- By Region
One of the world’s most closely watched container shipping companies, Singapore’s Neptune Orient Lines, provided further evidence of the continuing plunge in the sector’s earning power on Monday, announcing a US$91m loss for the third quarter on rates per container down19 per cent year-on-year.
The loss, on revenue down 9 per cent to $2.21bn, compares with a $282m net profit for the third quarter of 2010, when container shipping lines were recovering sharply after 2009, the worst year in the industry’s history.
Nol’s figures told a similar story to the results put out by several other large container lines. On October 20, Hong Kong’s OOIL, owner of the OOCL container line, announced its third-quarter revenues had fallen 8.3 per cent to US$1.44bn as average revenue per container had fallen 14 per cent against 2010’s third quarter. China Cosco Holdings last week announced a third-quarter loss of RMB1.63bn against at RMB2.68bn profit last year, on revenue down 15 per cent to RMB18.2bn.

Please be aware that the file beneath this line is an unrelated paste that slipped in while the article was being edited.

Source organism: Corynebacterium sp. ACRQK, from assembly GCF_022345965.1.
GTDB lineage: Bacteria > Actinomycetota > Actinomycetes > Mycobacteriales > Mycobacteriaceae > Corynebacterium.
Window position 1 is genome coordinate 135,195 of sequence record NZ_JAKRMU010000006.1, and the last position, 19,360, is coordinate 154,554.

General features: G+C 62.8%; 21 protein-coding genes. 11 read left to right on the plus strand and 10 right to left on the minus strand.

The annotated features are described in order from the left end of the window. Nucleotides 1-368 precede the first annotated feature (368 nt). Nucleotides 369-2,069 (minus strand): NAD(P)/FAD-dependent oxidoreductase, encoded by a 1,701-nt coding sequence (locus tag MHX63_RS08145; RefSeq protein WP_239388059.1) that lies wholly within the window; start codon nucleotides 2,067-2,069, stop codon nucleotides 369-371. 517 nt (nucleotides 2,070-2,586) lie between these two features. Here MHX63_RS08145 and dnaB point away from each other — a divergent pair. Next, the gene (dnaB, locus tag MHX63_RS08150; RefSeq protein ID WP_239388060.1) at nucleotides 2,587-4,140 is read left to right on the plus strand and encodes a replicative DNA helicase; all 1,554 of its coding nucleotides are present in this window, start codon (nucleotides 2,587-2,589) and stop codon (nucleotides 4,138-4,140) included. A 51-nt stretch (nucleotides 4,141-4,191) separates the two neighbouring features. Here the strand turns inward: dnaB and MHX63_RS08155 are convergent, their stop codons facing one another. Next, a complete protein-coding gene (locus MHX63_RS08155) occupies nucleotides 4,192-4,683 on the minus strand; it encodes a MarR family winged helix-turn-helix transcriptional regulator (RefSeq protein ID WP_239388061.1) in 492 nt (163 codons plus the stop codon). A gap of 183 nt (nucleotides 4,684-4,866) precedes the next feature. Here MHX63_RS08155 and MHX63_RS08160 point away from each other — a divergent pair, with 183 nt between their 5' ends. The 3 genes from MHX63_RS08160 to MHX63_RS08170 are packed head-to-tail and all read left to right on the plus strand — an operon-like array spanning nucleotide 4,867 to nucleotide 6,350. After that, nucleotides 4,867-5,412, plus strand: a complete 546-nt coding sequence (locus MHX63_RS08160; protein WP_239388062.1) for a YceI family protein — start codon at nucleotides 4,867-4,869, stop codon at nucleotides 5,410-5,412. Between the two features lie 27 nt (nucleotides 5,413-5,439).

All the lines have reported transporting rising volumes of containers – used mainly to carry manufactured goods and components – but falling revenues per container because of excess ship supply. Many container lines are taking delivery of ships ordered during the industry’s pre-2008 boom amid far slower than expected growth.
Ng Yat Chung, Nol’s chief executive, said the liner shipping industry – shipping lines that offer scheduled services, most of them container ships – faced slowing trade demand, excess capacity and fuel costs that were significantly higher than a year ago. Fuel prices for the quarter were 45 per cent higher than in the same period last year.
“Our urgent priority is to drive down costs and increase efficiency,” Mr Ng said.
On the outlook for the rest of the year, the company warned that global economic conditions had not improved. Nol has made a $158m net loss for the year to the end of September, against a $283m profit last time, on revenue up 2 per cent to $6.81bn.
“With continued low freight rates in container shipping and slowing trade demand, Nol Group expects to report a loss for the full year in 2011,” it said.
Nol operates the world’s seventh-largest container ship fleet.
It is closely watched because it is widely regarded as well run. It also reveals far more about its operations than most rivals.